I’m happy to perform the solo again in San Francisco—like an anchoring, pollinating and recharging from the source.


by Sherwood Chen

From the first time I walked into a studio to work with Sara, I observed her drive to destabilize, to render body and gesture rife with infinite potential. This destabilization constitutes an important part of her aesthetic. She constantly reads the total field of one’s movement, and in that reading, she starts from the edge of that field, and then—with enough coaxing and coaching from her end—beyond. She always has had the ability to push me to work from that reeling, capricious line between conscious and unconscious gesture, with the demand that we import consciousness into unconscious realms. Never exclusively prioritizing a traditional, established virtuosity or trained technical command, she searches for another type of virtuosity, which has to do with sensitized navigation of time and space charged with personal honesties. Her process is bracingly metaphysical, humanist and politicized at once. This tends to yield volatile states that become a wellspring of creativity.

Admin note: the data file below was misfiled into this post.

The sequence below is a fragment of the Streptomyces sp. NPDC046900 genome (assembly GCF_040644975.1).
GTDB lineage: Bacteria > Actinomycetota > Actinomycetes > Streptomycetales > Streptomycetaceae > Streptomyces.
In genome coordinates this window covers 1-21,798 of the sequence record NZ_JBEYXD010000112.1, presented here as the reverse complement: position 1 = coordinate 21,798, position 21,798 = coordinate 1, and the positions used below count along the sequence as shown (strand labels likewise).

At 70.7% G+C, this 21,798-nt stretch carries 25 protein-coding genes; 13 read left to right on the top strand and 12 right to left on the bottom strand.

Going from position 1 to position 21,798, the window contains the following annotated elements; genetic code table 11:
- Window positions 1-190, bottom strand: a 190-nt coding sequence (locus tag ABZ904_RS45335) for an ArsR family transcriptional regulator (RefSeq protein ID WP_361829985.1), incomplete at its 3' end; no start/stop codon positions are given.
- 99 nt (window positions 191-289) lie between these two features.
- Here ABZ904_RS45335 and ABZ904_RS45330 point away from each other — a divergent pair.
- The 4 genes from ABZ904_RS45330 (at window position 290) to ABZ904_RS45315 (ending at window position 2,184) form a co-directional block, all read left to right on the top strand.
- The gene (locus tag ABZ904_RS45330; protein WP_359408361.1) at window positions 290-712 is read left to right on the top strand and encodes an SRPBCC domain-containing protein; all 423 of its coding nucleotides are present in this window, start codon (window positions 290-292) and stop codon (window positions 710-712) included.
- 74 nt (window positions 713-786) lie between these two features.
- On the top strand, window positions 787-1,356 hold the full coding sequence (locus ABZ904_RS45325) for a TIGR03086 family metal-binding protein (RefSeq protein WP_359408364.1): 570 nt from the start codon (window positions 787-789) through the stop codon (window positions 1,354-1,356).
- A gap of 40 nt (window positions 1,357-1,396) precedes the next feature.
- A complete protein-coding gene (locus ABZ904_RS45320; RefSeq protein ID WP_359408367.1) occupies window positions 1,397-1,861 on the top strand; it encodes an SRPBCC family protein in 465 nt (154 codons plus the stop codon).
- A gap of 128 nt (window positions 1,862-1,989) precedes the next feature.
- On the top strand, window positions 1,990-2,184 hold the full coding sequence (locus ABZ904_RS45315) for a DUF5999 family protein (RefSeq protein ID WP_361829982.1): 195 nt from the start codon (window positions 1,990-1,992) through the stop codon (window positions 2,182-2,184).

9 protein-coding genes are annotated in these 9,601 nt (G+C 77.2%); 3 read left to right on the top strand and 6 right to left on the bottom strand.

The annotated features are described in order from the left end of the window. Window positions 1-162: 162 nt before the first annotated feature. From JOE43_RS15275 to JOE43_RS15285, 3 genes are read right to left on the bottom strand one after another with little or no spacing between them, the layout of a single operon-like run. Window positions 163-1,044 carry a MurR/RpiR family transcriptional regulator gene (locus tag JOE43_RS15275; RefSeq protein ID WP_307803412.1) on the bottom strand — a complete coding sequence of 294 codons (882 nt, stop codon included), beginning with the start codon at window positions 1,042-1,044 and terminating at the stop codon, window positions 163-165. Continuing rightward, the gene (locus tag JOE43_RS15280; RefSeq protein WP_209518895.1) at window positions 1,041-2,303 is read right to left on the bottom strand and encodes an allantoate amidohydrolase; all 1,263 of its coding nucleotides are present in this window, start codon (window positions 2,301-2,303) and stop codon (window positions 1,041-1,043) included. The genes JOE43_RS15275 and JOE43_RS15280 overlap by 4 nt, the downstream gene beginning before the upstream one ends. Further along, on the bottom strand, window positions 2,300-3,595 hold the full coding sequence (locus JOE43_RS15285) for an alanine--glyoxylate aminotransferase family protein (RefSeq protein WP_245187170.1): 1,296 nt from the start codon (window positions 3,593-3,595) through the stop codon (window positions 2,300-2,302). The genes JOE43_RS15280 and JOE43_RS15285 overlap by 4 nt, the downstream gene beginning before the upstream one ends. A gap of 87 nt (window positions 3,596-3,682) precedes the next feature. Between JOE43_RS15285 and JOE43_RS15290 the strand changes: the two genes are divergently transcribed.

She considers the individual performer as both voice and vessel; their awareness, spirit and body as encompassing a far greater field of consciousness, space and time which demands from the performer a combination of acute real-time scrutiny and abandon. Sara asks of her performers a degree of personal reflection, yet turns this specificity inside out in the effort to create broader-reaching, ambitious connections with different archetypes and planes of awareness. While all of this is explored physically, energetically and conceptually in studio, she pushes to hone the exchange between performer and audience, as a way for all of us to journey together. And to wake up and smell our coffees.

The perfectionist in me doubts my capacities to atomize myself so thoroughly in such a process, and the masochist in me punishes me because of these doubts. But the ambition behind these efforts is what seduces the seeker in me every time I work with Sara. The opportunity to feel and move in ways which are unfamiliar, welcome, troubling and delicious awaken the dreamer in me.

What draws me to The Eye of Horus is an assembly of distinct performers personally mining specific archetypes, mashing them up, blowing them up. A motley gridwork of souls turning mirrors towards each other and the public, until all that remains are conduits for mysteries and shared frequencies.

This article appeared in the April 2014 issue of In Dance.